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It Came From the '90s: Linda Fiorentino in The Last Seduction

This series looks back at the 1990s and its influence on the generation of people who came of age during the decade.

My cinematic obsession began as a teenager in the 1990s, which coincided with the Golden Age of the erotic thriller—which was often also the neo-noir erotic thriller. It started in the late 1980s and peaked in the early to mid-'90s. Movies like Fatal Attraction (1987), Sea of Love (1989), Body of Evidence (1993), Romeo Is Bleeding (1993), and Malice (1993), to name a few, flooded theaters with a provocative mix of oversexed men and women doing really terrible things for money.

Certainly, Sharon Stone starred in two of the most popular erotic thrillers of that time, Basic Instinct (1992) and Sliver (1993), but when I look back today, one actor seems most symbolic of this era: Linda Fiorentino.

Her performances in movies like Chain of Desire (1992 and pictured above), The Last Seduction (1994), Bodily Harm (1995), and Jade (1995) cemented her status as the ultimate &#…
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15 Years On: Lost in Translation

Fifteen years ago, writer-director Sofia Coppola's Lost in Translation became a surprise hit, its particular melancholic spirit resonating deeply with far more people than Coppola ever imagined possible. After all, this was very much a personal film, forged out of her own loneliness and existential angst over feeling disconnected from everyone and everything in her life. Clearly, many of us could relate. Fifteen years on, many of us still do.
On a few occasions on social media recently, I've noticed some viewers reassessing the film through the lens of contemporary understandings of historically cliched portrayals of relationships between older men and younger women in film. For some, the relationship between Bill Murray's Bob and Scarlett Johansson's Charlotte—mostly platonic beyond a few embraces and chaste kisses, but over the course of the movie it's obvious that each character is tempted to take things to the next level—has taken on a whole new aspect in the er…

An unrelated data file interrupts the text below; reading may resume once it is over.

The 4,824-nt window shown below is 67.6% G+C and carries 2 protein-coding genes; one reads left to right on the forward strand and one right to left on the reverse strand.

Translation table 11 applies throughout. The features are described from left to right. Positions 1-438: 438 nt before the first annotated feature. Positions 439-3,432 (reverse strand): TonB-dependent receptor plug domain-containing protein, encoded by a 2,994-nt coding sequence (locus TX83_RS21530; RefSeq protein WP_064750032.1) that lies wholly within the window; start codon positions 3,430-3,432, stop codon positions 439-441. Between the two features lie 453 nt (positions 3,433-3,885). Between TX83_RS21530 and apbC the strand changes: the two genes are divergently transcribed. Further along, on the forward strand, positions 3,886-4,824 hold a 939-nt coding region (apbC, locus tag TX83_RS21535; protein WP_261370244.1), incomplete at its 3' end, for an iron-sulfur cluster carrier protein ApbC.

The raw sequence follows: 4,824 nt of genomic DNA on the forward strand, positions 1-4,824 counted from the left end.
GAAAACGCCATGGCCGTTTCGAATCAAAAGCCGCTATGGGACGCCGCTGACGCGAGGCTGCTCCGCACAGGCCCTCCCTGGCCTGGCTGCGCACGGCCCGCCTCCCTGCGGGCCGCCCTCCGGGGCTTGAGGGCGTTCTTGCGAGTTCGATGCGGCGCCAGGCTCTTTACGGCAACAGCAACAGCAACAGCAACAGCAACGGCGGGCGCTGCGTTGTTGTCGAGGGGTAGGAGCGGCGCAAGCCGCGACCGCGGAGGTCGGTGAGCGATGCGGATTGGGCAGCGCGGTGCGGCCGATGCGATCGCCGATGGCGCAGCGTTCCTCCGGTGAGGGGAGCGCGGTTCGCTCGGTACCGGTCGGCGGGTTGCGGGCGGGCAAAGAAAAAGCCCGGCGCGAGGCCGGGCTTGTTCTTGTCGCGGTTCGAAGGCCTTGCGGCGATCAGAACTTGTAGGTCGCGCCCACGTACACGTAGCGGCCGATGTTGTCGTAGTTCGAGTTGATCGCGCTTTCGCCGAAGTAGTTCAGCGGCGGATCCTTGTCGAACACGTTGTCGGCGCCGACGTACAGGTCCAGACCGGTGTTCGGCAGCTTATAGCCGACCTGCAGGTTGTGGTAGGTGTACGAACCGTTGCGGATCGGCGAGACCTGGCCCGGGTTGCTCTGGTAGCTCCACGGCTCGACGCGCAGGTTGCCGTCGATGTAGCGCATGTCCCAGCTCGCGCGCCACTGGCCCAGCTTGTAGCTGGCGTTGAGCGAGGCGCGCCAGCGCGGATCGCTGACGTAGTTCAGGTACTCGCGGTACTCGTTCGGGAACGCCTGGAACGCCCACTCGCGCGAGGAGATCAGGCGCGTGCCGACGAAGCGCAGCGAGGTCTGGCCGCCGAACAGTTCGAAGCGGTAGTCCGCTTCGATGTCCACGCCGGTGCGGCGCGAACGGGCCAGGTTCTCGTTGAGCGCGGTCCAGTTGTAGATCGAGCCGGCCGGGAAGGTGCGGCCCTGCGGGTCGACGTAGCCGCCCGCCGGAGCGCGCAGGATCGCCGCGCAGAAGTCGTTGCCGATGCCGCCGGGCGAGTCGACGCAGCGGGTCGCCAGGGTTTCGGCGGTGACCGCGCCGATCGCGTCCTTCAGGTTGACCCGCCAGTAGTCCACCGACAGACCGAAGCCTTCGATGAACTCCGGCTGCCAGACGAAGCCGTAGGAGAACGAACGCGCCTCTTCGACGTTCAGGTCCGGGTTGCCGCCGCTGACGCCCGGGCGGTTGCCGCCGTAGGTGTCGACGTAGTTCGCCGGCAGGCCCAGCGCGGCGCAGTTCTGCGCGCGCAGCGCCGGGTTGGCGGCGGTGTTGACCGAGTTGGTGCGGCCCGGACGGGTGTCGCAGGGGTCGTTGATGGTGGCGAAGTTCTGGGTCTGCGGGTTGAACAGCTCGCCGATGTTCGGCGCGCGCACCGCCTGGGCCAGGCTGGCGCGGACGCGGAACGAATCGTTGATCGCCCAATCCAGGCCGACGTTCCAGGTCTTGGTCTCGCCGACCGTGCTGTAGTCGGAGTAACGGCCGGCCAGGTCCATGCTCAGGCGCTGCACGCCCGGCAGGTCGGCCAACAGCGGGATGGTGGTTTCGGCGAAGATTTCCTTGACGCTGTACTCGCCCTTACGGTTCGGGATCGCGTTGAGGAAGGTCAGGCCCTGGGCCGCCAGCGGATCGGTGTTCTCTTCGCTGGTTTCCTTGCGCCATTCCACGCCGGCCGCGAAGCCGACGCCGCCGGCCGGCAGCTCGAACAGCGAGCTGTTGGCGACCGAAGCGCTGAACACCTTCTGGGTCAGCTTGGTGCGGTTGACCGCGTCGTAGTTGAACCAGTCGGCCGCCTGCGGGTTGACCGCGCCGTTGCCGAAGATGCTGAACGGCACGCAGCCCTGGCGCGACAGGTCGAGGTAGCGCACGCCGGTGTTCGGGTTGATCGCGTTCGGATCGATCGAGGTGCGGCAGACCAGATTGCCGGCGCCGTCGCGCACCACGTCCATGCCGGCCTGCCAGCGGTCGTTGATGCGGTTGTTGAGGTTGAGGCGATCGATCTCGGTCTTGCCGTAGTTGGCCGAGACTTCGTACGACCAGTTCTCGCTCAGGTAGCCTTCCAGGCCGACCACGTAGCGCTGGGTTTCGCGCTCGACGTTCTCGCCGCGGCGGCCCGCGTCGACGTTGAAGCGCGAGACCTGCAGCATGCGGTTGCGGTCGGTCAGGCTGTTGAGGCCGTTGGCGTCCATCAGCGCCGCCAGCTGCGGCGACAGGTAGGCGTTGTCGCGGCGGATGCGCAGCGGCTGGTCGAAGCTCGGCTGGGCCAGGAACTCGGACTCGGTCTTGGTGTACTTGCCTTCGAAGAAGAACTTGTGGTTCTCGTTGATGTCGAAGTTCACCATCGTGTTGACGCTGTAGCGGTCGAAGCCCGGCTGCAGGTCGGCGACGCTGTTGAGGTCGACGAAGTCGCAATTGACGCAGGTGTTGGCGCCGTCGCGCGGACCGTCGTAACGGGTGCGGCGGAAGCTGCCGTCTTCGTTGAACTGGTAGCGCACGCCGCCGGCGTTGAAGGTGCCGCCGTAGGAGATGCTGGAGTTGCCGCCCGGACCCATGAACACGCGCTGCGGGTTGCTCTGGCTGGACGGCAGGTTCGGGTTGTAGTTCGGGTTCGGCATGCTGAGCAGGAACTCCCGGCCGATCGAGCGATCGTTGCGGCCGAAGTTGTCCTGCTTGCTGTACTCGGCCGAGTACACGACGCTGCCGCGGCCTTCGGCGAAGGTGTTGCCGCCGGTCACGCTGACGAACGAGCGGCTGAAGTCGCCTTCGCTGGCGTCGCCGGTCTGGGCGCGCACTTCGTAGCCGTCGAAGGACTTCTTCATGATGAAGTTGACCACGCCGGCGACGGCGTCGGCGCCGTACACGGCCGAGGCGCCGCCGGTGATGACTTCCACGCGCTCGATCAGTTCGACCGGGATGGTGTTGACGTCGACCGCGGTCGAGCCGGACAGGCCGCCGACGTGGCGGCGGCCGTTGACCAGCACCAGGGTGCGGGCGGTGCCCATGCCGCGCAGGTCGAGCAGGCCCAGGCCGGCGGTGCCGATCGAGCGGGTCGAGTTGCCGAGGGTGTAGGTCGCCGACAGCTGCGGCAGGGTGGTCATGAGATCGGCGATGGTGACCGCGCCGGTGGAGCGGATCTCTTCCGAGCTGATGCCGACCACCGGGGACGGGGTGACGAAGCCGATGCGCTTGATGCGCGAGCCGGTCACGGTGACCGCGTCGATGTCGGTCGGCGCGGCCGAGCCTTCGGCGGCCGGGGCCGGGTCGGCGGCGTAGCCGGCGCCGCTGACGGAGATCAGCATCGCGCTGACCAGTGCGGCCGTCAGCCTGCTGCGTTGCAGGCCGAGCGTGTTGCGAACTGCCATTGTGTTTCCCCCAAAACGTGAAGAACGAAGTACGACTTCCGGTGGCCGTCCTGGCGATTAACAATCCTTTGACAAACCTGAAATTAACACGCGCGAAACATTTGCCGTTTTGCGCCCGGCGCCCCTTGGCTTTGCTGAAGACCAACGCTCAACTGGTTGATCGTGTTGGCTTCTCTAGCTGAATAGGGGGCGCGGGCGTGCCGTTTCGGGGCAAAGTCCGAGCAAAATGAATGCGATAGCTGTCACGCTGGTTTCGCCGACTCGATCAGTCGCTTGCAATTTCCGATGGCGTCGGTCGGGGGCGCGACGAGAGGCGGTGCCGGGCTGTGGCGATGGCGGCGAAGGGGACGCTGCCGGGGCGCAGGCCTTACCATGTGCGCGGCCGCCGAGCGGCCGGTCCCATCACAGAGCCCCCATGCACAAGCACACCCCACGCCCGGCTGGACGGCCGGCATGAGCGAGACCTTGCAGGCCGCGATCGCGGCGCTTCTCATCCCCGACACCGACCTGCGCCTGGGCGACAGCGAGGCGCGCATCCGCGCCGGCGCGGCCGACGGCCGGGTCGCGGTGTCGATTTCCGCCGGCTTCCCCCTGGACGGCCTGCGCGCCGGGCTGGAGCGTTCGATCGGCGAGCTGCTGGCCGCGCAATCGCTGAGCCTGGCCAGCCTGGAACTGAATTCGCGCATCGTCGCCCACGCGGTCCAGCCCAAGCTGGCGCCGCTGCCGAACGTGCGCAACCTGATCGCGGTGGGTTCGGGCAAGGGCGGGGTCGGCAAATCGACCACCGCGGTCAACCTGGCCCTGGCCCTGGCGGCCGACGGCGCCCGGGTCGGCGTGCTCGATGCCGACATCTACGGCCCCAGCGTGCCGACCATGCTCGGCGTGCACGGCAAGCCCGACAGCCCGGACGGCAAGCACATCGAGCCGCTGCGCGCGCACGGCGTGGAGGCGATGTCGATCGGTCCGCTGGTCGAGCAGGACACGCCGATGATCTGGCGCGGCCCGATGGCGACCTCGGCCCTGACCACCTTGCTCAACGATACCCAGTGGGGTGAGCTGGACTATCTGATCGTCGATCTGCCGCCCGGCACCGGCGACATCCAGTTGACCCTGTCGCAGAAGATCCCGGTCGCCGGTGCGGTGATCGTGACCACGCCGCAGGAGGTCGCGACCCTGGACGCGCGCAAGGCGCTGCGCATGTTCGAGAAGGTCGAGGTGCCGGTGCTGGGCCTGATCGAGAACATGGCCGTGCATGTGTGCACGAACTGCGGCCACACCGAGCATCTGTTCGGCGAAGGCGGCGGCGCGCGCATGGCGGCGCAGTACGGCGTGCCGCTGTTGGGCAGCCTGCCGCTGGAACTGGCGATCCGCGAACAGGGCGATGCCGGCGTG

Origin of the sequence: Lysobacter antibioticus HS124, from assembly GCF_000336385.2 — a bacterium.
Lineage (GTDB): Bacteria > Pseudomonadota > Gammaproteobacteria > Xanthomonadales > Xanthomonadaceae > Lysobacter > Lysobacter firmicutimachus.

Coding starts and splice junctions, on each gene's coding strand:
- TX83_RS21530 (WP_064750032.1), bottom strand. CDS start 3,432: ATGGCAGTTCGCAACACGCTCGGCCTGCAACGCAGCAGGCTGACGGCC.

High Impact Filmmaking: Kathryn Bigelow

“I don’t want to be made pacified or made comfortable. I like stuff that gets your adrenaline going.”

“Everyone else seemed so much more normal. I began drawing in order to create my own universe. I still have a tendency to withdraw into my own world. Directing films requires communication with hundreds of people, and it has made me open up.”

"Exactly, there are rest notes and there are flurries. You need rest moments where the camera is simply covering two people in an unbroken wide shot and you see the body language. It's a cinematic exhale. That's why we have punctuation. Peak experience only exists in relation to something that is not. It's all context."

"I don't believe in censorship in any form."

“Those of us who work in the arts know that depiction is not endorsement. If it was, no artist would be able to paint inhumane practices, no author could write about them, and no filmmaker could delve into the thorny subjects of our time.”

"I like hig…

Baby Pfeiffer

Every Wednesday, social media reminds us to celebrate #WednesdayWisdom, #WednesdayMotivation, and #WomanCrushWednesday (or #WCW). When I think of all three, I think of one person first and foremost. I'll give you a second to think on it. Here's a hint:

Oh, okay, I'll just tell you. Michelle Pfeiffer! Surprise!

Life of late has been hectic, busy, stressful, overwhelming, exhausting, relentless, and even at times crushingly depressing. Thus, I've had less time or mental capacity for writing this month. In order to keep this place going, though (Because you demand it! I hope?), here's a little fresh content. It's light on text but heavy on visuals, and when then the visuals are Michelle Pfeiffer photos*, you really can't complain about that ratio.

These are publicity shots of a young Ms. Pfeiffer from 1979. We're talking very early in her career, when she was guest starring on Fantasy Island (I will write about those appearances one day, so stay tuned) an…

Technicolor Love: Revisiting The Love Witch

"All my life I've been tossed in the garbage, except when men wanted to use my body."

"Do you like to ride, Elaine?"


Released two years ago this month, writer-director-editor-producer Anna Biller's 2016 indie sensation The Love Witch remains one of my favorite films in recent memory.

The story is elegant in its simplicity: Elaine (Samantha Robinson) is our titular Love Witch, using what she refers to as "sex magic" and "love magic" to make men love her. She's a beautiful, and beautifully symbolic, metaphor for both the male gaze in cinema and men's innate fear of womanhood, as well as embodying societal linkages between women, love, and sorcery.

The film understands how men have historically viewed women as they wish to see them—beings of pure fantasy, there to serve male desires. The Love Witch spins that reality on its head in wildly entertaining and deliciously subversive ways.

The men are mostly clods and dopes who go …